In the Gospel [this Saturday] we proclaim and reflect upon Jesus’ healing of the slave of the righteous centurion (Lk 7:1-10), or perhaps we should say “God-fearing” centurion, for this was a technical term used by Jews for righteous Gentiles who had not converted to Judaism or received circumcision.
First of all, we ought to note that the institution of slavery, while not respecting the full dignity and hence freedom of the human being, was not always as cruel in ancient societies as it was in America in centuries past. Perhaps it simply depends on the benevolence of the master, in whatever place or age. But in this Gospel we see that this particular slave was “dear” to his master, who went out of his way to seek healing for him when he was seriously ill. Not only that, the centurion humbled himself before a member of a race that was considered inferior by the Romans, who had occupied their land and maintained their rule by military force.
So it is not surprising that the theme of worthiness is prominent in this Gospel. The centurion had never met Jesus, but had only heard of Him. What he heard was evidently enough for him to enlist the aid of some Jewish elders to entreat Jesus on his behalf. The elders “besought him earnestly, saying, ‘He is worthy to have you do this for him…’” This was because they knew the centurion to have been generous to them, even to the point of building a synagogue for them. So he already must have believed in, or at least had respect for, the God of Israel.
The Jews deemed him worthy, but he himself proclaimed that he was unworthy—twice, but with two different words in the Greek New Testament. When the Jews said he was worthy, the usual term for worthiness, axios, is used. But when the centurion said he was unworthy that Jesus should come under his roof, a different word (ikanos) is used. This connotes that he is unqualified, inadequate, that it is therefore unfitting that he should receive someone such as Jesus into his house. This is a further humbling of himself, for if a leader of soldiers admits he is unqualified, incompetent, or in any way inadequate, he loses all respect and authority. Finally, when he says he did not consider himself worthy even to approach Jesus in person, he uses the usual term for worthiness, which easier lends itself to the state of a sinner before God. Then he further expressed his faith in Jesus by declaring that just as a centurion can say, “do this,” to a soldier or a slave and have it done, Jesus can do the same even with bodily diseases.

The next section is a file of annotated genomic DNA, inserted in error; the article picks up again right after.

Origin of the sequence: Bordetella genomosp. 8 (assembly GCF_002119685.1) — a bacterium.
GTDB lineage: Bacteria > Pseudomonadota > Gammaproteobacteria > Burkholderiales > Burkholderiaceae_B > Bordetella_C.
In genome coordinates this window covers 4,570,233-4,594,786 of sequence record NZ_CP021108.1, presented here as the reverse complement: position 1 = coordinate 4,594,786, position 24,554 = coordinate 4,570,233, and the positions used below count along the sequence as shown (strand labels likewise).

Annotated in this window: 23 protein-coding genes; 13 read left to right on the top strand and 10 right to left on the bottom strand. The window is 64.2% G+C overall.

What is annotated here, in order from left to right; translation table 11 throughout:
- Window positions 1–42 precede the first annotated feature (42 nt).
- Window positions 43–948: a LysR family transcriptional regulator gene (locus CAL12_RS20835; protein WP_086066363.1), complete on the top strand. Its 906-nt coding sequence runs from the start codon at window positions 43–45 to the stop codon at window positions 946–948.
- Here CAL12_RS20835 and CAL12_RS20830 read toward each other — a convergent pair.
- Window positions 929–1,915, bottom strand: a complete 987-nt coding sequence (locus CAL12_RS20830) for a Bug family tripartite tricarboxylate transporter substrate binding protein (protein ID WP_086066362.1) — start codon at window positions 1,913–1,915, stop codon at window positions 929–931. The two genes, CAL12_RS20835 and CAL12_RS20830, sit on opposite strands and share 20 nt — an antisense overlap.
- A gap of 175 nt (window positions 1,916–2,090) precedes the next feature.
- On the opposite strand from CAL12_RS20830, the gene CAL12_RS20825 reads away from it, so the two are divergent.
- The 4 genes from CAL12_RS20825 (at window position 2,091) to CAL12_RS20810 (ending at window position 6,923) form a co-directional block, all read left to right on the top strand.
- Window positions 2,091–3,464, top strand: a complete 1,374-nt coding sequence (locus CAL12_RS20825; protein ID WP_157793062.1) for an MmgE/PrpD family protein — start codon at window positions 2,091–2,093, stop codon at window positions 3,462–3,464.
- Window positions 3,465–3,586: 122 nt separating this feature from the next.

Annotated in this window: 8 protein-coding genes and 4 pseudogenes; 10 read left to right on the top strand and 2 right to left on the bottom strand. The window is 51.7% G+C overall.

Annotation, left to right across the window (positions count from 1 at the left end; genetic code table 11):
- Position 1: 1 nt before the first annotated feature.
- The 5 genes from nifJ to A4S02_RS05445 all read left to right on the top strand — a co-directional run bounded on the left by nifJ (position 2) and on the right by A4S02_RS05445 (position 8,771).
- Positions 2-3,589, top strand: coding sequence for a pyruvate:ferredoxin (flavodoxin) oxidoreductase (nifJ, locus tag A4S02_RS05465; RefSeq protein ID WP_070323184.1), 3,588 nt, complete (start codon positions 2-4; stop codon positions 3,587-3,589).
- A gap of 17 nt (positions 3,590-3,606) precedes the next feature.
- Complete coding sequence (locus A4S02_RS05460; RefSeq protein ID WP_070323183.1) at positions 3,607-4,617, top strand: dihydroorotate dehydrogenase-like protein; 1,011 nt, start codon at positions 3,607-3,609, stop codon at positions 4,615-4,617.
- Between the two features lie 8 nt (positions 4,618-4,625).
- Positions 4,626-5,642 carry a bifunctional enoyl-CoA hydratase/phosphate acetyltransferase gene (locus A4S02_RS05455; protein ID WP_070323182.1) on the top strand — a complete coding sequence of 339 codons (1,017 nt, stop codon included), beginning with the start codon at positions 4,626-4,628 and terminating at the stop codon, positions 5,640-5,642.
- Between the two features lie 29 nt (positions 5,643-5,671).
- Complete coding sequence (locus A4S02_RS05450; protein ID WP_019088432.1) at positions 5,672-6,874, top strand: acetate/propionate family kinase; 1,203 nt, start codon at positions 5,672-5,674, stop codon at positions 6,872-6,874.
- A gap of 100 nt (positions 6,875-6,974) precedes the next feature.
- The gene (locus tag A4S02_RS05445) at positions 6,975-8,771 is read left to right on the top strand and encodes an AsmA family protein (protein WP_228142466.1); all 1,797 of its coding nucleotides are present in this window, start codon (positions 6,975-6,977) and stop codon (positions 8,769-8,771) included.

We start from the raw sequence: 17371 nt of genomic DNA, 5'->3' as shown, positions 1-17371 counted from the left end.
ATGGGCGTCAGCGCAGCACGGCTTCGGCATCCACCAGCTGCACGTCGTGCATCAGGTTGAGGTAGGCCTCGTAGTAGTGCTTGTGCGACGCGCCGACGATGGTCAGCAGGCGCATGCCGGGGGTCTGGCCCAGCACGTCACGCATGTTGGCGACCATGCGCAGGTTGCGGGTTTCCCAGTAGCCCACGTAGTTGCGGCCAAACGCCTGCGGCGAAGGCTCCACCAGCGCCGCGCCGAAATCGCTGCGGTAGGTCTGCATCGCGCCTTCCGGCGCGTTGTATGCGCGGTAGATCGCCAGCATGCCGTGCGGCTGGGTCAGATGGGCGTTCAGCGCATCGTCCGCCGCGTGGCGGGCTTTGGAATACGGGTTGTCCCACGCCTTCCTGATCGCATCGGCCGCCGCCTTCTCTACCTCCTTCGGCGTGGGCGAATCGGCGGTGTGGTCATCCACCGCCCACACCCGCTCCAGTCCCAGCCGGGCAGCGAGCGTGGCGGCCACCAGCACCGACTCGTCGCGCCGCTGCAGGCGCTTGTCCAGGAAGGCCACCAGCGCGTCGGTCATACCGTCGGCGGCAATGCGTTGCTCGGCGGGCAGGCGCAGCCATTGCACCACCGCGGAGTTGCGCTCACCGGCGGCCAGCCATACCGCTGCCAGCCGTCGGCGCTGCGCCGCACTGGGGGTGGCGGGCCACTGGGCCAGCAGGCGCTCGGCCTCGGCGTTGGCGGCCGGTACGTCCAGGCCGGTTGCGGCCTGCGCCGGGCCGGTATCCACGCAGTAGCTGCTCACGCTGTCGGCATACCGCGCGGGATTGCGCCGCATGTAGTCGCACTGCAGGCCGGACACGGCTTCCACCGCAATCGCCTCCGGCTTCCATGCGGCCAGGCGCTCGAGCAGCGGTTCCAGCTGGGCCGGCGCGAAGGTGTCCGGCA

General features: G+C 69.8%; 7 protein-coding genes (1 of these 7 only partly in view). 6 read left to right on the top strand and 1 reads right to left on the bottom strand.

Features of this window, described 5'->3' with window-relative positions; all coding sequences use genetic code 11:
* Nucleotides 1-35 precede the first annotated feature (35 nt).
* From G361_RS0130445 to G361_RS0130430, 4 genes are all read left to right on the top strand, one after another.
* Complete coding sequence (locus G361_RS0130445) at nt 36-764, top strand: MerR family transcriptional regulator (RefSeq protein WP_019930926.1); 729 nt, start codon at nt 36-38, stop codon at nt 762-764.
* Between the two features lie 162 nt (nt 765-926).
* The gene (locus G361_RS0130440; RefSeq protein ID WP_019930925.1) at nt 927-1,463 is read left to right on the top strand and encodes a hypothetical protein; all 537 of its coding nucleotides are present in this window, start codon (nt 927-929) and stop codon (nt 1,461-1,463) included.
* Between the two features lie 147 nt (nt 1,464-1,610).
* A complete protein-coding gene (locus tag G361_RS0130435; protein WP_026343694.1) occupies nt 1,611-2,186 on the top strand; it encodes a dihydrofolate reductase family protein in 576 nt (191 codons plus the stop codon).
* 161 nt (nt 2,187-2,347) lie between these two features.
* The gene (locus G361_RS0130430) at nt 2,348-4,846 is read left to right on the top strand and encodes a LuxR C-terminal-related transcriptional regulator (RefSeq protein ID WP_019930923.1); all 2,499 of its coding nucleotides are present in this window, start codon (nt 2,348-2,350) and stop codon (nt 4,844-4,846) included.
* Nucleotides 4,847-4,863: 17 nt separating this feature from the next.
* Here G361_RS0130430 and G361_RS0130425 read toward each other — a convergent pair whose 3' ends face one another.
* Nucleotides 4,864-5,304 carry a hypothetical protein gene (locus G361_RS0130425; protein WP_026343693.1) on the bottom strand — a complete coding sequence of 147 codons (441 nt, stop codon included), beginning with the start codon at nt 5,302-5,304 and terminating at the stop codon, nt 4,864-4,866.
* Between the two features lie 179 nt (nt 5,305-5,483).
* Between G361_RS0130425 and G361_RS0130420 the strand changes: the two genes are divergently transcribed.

So the Jews said he was worthy, and the centurion confessed that He was unworthy. Now the deciding judgment belongs to the Lord, who does declare him worthy. He doesn’t use the word but clearly implies it in two ways. First, He marvels and exclaims that He has not found such great faith even in Israel—which must have astounded the bystanding Jewish elders. Second, he instantly heals the slave. But He goes one better than even the centurion believed. The centurion asked Jesus to “say but the word” and his slave would be healed, for he knew the power of command. But Jesus healed the slave simply by an act of the will. He didn’t go to him and lay his hand on him, and He didn’t even utter a word of healing. He just praised the faith of the centurion and instantly the slave was healed.
We need to have, for ourselves and for those for whom we pray, the same kind of faith that the centurion had, such that it causes the Lord Himself to marvel and to respond immediately to our requests. If we are slaves of God and of Christ, as St Paul and other biblical authors describe themselves and us (e.g. Rom. 1:1; 6:15-22), then let us realize that we are slaves dear to God, as the centurion’s slave was to him. God is concerned for us and He wants every good thing for us that will work toward our eternal salvation. So we pray to Him, “say but the word and my soul shall be healed,” or, “say but the word and my friend or relative will be healed.” If the Lord finds sufficient faith in us, and if this healing is compatible with his will, then He will do it.
In the Latin Church, the petition of our unworthiness to receive Jesus into our souls is offered just before receiving Holy Communion. We ought to realize that we are in fact unworthy on both counts that the two Greek words describe. We are unworthy as sinners to receive the holy Son of God into our bodies and souls, and therefore it is unfitting and inappropriate for such inadequate, unqualified, incompetents to dare to approach Him—except for one thing: his everlasting, divine, merciful love for us sinners. And so we say, “Approach, with the fear of God and with faith!” Let our faith, then, and our love, our repentance, our humility and our gratitude be such that the Lord will marvel with delight and joyfully give Himself to us, unworthy though we be. And we will find that our souls have been healed.